If you haven't considered using stair panelling to update your interiors then it is definitely worth spending some time checking out our round-up of beautiful examples.
Using wall panelling as part of your staircase design is a quick and simple way to refresh your hallway or stairwell and the best part is that it need not cost a fortune either.
The latest stair panelling ideas come in so many different materials and designs. There are also a whole host of methods of fixing it too meaning that a variety of looks can be created, no matter whether it is a period home you are dealing with or you are after a fresh, modern finish with a difference.
11 clever stair panelling ideas to transform your space
Not only can wall panelling look visually attractive and be used to completely change the look and feel of a staircase, but there are also other benefits to be enjoyed by fitting this feature.
With the ability to change a very uninspiring, two-dimensional wall into something with texture, interest and character, wall panelling can also be used to quickly update a space — plus it is simple to repaint should you change your mind later down the line on the look you are trying to achieve.
1. Use panelling to create a coordinated look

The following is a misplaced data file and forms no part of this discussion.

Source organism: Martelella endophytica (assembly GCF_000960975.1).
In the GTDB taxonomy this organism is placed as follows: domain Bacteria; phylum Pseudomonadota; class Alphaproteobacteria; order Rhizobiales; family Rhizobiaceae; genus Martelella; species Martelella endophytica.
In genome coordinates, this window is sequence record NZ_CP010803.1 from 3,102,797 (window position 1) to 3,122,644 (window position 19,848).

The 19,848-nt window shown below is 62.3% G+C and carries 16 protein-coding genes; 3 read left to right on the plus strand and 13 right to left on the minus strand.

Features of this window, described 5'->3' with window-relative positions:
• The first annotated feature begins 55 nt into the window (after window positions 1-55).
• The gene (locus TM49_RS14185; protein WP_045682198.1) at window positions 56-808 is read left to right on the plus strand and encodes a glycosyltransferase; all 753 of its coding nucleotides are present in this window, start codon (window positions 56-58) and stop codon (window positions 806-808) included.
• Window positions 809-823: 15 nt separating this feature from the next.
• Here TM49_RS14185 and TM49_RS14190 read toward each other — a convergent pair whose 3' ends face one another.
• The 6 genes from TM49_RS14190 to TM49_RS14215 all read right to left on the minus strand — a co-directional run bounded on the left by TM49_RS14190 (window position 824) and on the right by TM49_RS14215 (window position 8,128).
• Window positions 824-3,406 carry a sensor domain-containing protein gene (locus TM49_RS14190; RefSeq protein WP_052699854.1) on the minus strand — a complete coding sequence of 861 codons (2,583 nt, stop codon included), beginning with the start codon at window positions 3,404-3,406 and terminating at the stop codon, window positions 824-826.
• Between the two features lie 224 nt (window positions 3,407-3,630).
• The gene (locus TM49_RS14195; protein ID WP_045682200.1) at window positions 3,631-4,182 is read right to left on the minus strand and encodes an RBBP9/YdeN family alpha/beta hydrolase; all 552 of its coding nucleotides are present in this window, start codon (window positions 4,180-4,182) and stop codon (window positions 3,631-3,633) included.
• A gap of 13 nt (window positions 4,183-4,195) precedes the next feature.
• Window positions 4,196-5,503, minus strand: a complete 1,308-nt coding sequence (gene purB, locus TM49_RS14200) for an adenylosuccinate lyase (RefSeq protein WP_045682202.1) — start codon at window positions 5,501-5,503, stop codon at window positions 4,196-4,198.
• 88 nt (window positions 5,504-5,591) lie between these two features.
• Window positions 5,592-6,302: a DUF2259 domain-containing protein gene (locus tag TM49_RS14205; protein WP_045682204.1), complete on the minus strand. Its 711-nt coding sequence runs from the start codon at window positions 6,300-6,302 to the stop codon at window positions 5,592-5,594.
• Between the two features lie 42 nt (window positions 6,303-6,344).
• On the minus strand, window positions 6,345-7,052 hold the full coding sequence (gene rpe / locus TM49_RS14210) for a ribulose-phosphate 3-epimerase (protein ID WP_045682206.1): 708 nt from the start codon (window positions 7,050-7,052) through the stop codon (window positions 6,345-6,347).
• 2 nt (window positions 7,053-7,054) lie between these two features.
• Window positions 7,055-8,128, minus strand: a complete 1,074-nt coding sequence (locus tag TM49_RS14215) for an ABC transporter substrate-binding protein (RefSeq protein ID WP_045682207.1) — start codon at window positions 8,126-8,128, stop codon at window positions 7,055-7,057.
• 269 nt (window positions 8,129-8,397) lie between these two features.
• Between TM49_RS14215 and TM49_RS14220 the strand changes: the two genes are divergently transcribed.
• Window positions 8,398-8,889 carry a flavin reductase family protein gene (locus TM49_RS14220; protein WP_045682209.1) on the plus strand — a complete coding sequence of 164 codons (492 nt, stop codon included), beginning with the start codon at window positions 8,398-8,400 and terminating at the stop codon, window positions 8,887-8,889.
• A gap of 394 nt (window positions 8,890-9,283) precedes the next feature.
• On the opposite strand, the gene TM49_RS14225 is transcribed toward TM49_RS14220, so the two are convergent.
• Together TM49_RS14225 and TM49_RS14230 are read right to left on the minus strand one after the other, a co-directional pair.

Stair panelling really can lift your hallway ideas to something really special, and it's a great way to ensure a smart, cohesive finish to the space into which you welcome guests.
When it comes to choosing your wall panelling ideas, opt for a shade that matches or complements those used elsewhere in your hallway decor, as has been done in this super stylish space through the use of warm greys for the stair runner, architrave and choice of floor tiles.
2. Keep things simple and sophisticated
Stair panelling doesn't mean a crisp, fresh and minimalist look shouldn't be a possibility — in fact the right choice of pattern and colour can really help create a modern staircase with this clean look.
Simple Shaker-style stair panelling or grid patterns are amongst the most popular types of panelling for wall and stairs and are perfect for that timeless, elegant look. Within this scheme, from Covet House, simple white stair panelling has been used to surround the unfussy, dark-timber staircase.
3. Conjure up a rustic feel with bare timber
After a warm, characterful way of finishing off your staircase walls? Look no further than rustic, textured timber panels, laid in varying thicknesses for a slightly staggered effect. All eyes will be on your staircase if you decide on this option.
Here, 3D Colorado Teak Panels from Naturewallhave been used. A highly sustainable choice, panels are made from 100% recycled teak wood from traditional Javanese houses and fishing boats meaning no trees are cut down to produce them. Panels can be fitted either vertically or horizontally and can be attached directly to the subwall or onto battens.
4. Inject drama with strong paint shades
Painting wall panelling a rich, earthy shade will add a glamorous, dramatic touch to your staircase area and is a great one for those after landing ideas with a difference — darker, bold shades are also great at highlighting and drawing out the decorative relief patterns of mouldings.